LINEUP: Anark Studio 2 / The Matrix Global First Feedback Project / guest artist yU+co on Shake / Multiscreen Space Museum for NASA
Our final meeting of 2003 was another solid one and we appreciate all those who took time out from their holiday shopping to attend. One of our goals for the year was to more evenly mix straight product demos with presentations and analysis of real-world project. As such this meeting featured a unique new product and various looks at how artists use tools from AE plug-ins to Shake and from Illustrator to Electric Image Universe and Maya to realize their projects.
We began our meeting with Q&A, gossip and our standard pre-meeting banter. Co-host Chris Meyer (MGLA's resident audio guru) began by noting that Apple's QuickTime 6.4 and Adobe After Effects 6.0 are having a difficult time co-existing--specifically when it comes to working with audio. Chris noted that if audio is not used in the project (i.e. any waveforms are not twirled down) you should be fine. (Update: The solution is to either downgrade to QT6.3 or upgrade to QT6.5.)
We also took a poll of DV Expo attendees and found that those who went found it quite useful and informative. Co-host Trish Meyer noted that if any holiday movie-goers have the film "Cold Mountain" on their list, she animated the opening and closing title sequences for Deborah Ross Film Design.
Our first presenter of the evening was Anark who dropped in to show us their high-end multimedia authoring tool Anark Studio 2. The primary focus of this product is to make interactive 3D content available on the web. Brian Wiffin from Anark explained that they are able to import 3D assets from a variety of popular programs and assign Java script functions that allow the viewer to experience an object or environment interactively. As an example he showed a Power Point-type presentation where the 3D objects on the screen followed the mouse as it moved. Anark Studio 2 is also well-suited for employee-training as you can interact with complex objects in 3D space. Brian explained that the initial buzz about their software and its application stemmed from a website their creative division, Anark Digital, developed to promote the UbiSoft game Splinter Cell.
Next, Brian took us into the actual application that featured a list of 75+ Java Script behaviors and a number of included 3D models. He dropped the behaviors onto the object and they instantly became interactive. Not only could you simply spin an object around but you can assigns various physical properties, such as inertia, to each object. In addition, you can drop video as a texture map onto an entire object, or a section of an object. It's also noteworthy that the extensive help files give you detailed visual examples of how each behavior works. Once you've created your 3D scene you can export it to a variety of formats, including the Anark Player format. Their proprietary compression format takes the 3D elements you've created and crunches them down to an impressively small file size that uses the viewing computer's Direct-X or Open-GL renderer to display.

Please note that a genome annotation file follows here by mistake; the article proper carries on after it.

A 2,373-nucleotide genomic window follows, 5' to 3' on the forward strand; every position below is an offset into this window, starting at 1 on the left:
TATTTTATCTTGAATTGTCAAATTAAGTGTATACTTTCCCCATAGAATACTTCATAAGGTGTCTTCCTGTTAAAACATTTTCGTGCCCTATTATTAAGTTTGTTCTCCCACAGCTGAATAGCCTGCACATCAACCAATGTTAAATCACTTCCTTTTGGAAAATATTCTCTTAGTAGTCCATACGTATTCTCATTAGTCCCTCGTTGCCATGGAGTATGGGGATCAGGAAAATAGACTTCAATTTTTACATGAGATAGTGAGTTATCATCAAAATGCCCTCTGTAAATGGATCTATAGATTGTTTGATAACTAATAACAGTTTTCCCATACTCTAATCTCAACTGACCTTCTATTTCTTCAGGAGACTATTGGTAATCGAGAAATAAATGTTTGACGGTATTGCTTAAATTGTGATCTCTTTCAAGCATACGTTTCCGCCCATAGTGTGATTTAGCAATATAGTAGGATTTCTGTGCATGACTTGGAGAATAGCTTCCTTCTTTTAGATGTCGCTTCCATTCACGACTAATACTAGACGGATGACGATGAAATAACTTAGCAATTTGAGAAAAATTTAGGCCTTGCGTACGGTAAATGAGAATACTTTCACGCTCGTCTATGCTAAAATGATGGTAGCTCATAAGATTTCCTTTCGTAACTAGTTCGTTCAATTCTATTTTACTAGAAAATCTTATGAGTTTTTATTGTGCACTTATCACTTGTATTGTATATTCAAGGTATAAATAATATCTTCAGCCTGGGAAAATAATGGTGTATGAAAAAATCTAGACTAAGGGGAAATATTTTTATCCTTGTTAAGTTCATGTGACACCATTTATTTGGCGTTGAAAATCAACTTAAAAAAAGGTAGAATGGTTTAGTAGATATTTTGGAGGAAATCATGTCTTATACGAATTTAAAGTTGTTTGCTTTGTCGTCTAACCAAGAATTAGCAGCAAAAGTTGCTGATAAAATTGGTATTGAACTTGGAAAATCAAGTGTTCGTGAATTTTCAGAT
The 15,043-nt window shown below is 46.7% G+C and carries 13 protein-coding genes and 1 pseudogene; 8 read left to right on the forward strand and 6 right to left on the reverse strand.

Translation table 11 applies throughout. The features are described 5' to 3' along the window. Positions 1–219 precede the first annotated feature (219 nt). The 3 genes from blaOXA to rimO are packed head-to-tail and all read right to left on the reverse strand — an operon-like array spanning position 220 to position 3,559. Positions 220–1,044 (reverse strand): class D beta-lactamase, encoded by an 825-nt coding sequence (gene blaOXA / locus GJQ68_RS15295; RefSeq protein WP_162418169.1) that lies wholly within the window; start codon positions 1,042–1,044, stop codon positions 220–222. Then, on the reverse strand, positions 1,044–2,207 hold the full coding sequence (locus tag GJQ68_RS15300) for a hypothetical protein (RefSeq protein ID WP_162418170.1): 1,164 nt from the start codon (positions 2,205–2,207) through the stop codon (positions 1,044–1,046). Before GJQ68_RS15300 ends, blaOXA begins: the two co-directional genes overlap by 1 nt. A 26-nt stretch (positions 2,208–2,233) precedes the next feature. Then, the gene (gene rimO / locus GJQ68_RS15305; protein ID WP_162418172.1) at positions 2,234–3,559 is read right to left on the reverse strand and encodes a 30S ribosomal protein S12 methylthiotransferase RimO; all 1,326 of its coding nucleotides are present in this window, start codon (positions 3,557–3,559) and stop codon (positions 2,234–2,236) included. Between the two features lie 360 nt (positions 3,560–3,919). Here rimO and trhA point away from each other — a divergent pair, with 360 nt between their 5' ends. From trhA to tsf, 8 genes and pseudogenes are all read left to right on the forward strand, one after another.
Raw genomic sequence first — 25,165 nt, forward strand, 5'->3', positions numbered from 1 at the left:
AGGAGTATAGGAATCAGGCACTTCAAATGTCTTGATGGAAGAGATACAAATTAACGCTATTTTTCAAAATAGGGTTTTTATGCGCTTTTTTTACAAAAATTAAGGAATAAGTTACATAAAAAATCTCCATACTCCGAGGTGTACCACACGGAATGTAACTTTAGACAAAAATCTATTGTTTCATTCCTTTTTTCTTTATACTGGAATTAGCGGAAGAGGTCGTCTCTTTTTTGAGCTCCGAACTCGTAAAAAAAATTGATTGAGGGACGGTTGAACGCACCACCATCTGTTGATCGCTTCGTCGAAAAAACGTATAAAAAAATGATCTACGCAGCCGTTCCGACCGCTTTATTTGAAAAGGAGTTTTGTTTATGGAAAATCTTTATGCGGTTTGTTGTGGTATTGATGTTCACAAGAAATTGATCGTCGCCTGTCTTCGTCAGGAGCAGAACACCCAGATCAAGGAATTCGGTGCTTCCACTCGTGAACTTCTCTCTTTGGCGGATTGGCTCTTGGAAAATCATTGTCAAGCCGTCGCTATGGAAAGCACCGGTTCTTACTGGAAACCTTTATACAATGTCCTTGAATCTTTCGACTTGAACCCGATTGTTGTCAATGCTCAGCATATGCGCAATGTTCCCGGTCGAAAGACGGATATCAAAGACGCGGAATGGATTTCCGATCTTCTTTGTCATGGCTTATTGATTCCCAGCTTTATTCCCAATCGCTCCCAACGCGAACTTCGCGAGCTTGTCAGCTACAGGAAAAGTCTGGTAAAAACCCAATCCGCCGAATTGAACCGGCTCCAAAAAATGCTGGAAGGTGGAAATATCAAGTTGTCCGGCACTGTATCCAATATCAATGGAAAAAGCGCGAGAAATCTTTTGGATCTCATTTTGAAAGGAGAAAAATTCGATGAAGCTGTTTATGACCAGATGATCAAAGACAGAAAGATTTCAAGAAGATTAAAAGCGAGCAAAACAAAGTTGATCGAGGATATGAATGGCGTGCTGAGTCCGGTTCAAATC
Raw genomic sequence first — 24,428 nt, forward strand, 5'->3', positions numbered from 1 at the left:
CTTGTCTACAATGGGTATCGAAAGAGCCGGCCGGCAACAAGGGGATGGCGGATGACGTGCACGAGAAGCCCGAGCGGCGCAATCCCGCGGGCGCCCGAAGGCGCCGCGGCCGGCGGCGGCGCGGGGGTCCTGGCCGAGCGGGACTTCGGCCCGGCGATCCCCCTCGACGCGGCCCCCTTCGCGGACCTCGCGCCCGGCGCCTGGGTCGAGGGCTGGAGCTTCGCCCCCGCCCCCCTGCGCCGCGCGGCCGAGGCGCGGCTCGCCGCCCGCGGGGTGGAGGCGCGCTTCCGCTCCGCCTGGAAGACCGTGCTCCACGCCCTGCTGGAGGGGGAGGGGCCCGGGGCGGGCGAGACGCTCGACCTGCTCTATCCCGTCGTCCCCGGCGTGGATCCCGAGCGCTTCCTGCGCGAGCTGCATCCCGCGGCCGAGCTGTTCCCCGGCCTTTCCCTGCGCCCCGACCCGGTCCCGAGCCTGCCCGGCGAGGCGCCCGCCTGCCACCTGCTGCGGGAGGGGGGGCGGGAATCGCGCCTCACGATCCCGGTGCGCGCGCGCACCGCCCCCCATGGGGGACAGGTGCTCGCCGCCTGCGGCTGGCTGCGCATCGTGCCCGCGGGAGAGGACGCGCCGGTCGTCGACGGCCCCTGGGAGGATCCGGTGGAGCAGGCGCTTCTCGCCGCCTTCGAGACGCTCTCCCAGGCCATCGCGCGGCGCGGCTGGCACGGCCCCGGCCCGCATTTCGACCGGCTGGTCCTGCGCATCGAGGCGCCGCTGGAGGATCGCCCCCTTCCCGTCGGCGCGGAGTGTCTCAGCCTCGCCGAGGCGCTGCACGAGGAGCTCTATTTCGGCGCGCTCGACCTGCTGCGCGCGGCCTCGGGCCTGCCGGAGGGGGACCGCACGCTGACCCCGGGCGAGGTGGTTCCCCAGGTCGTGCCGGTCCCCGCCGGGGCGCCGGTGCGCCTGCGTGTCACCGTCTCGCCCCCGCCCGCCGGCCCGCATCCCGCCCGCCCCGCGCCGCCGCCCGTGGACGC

Anark Studio runs on both Mac and PC and is currently at version 2.0, but a 3.0 version is in development with a 2.5 coming out as well. Visit Anark's web site to see more details, as well as a number of case studies. You can also download a free 15-day trial. List price is $995.00 and their are various specials available including cross-grades for $695, a bundle with Maxon Cinema 4D where you get both products for $995 and an end-of-the-year special for MGLA members of $595 (a great deal).
Tony LaTorre and AOL's Matrix Global First Feedback Project
If you think deadlines of a week, or even a few days are tough, on a recent project for AOL's broadband content division, Tony LaTorre of Odd Box video was facing a deadline of a few hours! AOL wanted to put feedback from movie-goers who had just seen the premier of The Matrix Revolutions on its website as fast as possible. Since the movie opened at the same time in theaters around the world camera crews were simultaneously placed in Tokyo, Sydney, Hamburg, Paris, London and Los Angeles. The shots were zipped back to Tony and crew here in L.A. and they edited it together, incorporated his graphics and posted it on the site that evening.
Tony explained that he created a 3D globe with Matrix-like text to illustrate which area of the world the comments were coming from. He did this with AE plug-ins like Digital Anarchy's Text Matrix (from the Text Anarchy set) and Boris Continuum Complete's Sphere. He used tiles created with Text Matrix of different densities to define the ocean and land areas of the globe on a 4K x 4K square. BCC Sphere was used to wrap this into a globe. Interestingly, Sphere accommodated the fact that the source was not in a typical 2x1 aspect ratio.